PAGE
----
Estet is involved in disputes over patents for which it might pay up to €15.5 million, the Hospodárske noviny (HN) daily wrote on September 7. The lawsuits were submitted to the courts in the USA and Germany by the US company Finjan.
Such lawsuits are common under US jurisdiction, Eset’s spokesperson Zuzana Hošalová told HN, adding that Finjan sues nearly every important company active in the cyber security field. She refused to comment on the ongoing disputes. The US company questions the antivirus programmes that allegedly use their solutions protected by licences. One of the two suits, in which Finjan accuses Eset of violating six patents, was submitted to the Californian court in July 2016. The company extended the complaint last month, asking for compensation at €15 million for damages. In Germany, it is asking for €0.5 million.
Finjan has many such lawsuits
“Finjan sues practically all important companies enterprising in cyber security,” Hošálová commented on the US firm. “As for the ongoing lawsuits in the courts in San Diego and Duesseldorf, Germany, Eset will not comment on these proceedings.”
Finjan does not like the anti-virus programmes which allegedly use their patent-protected solutions. One of the suits against Eset was expanded about a month ago, and it estimates the damage caused on the US market at €15 million. In Germany, Finjan is accusing Este of violating one of its patents and asking for half a million euros as compensation.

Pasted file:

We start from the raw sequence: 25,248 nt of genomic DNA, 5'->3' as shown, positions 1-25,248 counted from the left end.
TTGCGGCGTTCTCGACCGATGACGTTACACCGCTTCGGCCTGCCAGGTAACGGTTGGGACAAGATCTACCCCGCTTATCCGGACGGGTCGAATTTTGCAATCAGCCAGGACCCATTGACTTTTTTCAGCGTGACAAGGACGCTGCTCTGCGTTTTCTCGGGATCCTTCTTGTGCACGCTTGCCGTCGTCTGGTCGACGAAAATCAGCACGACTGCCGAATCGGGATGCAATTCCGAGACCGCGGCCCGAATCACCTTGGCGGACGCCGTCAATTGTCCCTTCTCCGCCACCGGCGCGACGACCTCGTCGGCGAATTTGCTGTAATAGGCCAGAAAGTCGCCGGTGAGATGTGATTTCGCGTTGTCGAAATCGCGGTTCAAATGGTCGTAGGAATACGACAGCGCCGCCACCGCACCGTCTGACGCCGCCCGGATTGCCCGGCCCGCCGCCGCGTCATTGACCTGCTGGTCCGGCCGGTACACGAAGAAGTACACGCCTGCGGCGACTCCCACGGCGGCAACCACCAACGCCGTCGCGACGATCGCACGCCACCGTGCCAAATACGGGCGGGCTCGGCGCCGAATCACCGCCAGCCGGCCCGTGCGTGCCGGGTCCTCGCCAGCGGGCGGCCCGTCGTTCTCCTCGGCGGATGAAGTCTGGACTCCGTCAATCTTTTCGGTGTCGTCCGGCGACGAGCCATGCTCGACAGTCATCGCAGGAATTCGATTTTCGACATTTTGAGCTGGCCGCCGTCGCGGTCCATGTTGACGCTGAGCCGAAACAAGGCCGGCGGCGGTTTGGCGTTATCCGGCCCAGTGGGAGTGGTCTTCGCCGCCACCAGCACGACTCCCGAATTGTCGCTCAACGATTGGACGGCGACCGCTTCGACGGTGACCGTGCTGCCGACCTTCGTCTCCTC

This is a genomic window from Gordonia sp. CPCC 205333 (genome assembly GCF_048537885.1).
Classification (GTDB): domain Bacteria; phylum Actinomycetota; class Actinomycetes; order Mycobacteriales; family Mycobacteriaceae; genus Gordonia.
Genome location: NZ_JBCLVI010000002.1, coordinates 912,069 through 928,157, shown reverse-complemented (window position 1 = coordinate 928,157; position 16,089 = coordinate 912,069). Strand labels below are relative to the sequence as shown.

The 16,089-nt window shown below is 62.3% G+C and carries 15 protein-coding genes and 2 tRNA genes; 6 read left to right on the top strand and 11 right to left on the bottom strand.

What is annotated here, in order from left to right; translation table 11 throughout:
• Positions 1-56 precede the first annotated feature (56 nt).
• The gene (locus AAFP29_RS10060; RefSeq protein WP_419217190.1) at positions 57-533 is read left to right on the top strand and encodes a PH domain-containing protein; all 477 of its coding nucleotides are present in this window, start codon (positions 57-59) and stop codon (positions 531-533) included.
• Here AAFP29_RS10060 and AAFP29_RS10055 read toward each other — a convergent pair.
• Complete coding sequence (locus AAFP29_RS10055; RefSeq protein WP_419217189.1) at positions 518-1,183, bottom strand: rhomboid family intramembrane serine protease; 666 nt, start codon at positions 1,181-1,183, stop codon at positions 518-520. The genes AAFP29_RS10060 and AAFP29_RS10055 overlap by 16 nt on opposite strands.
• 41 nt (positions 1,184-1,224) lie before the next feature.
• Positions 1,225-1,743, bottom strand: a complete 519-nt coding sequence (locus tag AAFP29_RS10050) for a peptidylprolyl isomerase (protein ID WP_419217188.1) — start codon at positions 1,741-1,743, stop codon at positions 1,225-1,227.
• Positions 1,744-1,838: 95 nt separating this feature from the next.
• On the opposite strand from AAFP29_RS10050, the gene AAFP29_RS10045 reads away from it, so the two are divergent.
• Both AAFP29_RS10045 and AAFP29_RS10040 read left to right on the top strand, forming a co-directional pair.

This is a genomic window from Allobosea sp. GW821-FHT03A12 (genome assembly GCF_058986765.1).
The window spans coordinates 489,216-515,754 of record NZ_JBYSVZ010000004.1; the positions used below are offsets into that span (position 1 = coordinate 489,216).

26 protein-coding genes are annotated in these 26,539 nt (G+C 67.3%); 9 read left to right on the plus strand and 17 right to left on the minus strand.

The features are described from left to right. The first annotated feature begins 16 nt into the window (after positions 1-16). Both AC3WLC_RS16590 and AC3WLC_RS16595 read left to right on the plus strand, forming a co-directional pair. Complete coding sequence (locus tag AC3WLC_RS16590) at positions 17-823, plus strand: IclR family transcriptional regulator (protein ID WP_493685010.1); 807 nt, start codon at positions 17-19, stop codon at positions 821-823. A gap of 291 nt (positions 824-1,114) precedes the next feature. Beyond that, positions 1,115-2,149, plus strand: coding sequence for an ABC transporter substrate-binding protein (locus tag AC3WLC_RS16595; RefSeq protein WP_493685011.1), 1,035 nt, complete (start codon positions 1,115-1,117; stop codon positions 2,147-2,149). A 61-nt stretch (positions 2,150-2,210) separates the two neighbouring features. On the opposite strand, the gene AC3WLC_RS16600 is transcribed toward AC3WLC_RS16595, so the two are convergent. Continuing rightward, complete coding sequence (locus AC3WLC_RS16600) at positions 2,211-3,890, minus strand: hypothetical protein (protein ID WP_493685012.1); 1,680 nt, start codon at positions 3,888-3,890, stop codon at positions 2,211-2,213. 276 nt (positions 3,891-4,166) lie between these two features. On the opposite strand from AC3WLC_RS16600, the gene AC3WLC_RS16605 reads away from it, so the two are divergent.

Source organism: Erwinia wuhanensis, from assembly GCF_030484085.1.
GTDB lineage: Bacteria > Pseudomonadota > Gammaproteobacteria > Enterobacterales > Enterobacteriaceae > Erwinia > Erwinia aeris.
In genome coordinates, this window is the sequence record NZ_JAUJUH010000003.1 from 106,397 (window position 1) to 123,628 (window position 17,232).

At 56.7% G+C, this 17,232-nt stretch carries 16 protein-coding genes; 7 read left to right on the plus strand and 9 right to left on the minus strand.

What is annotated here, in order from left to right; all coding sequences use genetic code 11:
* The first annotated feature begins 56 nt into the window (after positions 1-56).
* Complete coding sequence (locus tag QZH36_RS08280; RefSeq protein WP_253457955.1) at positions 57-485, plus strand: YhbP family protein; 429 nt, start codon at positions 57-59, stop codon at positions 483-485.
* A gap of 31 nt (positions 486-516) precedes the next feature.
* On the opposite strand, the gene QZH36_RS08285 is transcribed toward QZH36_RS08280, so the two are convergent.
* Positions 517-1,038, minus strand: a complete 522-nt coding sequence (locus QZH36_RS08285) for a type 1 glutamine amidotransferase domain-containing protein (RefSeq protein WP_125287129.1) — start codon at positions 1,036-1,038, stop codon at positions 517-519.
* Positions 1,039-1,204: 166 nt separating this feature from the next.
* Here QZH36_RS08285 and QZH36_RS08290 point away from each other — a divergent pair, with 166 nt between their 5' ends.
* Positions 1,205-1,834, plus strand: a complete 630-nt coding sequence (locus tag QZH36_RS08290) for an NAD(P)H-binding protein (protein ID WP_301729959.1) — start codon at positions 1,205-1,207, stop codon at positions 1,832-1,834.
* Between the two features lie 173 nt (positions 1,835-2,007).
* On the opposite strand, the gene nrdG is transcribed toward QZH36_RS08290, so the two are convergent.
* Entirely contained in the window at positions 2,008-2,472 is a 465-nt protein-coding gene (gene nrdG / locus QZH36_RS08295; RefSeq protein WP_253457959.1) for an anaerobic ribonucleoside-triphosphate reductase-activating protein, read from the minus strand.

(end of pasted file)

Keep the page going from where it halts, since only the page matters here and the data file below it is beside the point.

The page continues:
The first proceedings are planned for October 5.
On the other hand, Eset sued Finjan before the Munich court, contesting the validity of the patent whose alleged violation is the cause of the German lawsuit against the Slovaks.
These are the first lawsuits of such extent against Eset, which has branches in several countries around the world, the daily wrote. However, the Slovak firm is in good company – as companies like Symantec, FireEye, Palo Alto Networks, Blue Coat Systems, Cisco and Avast Software have been sued by Finjan – while 90 percent of its reveneus last year came from licensing fees.
7. Sep 2017 at 16:17 | Compiled by Spectator staff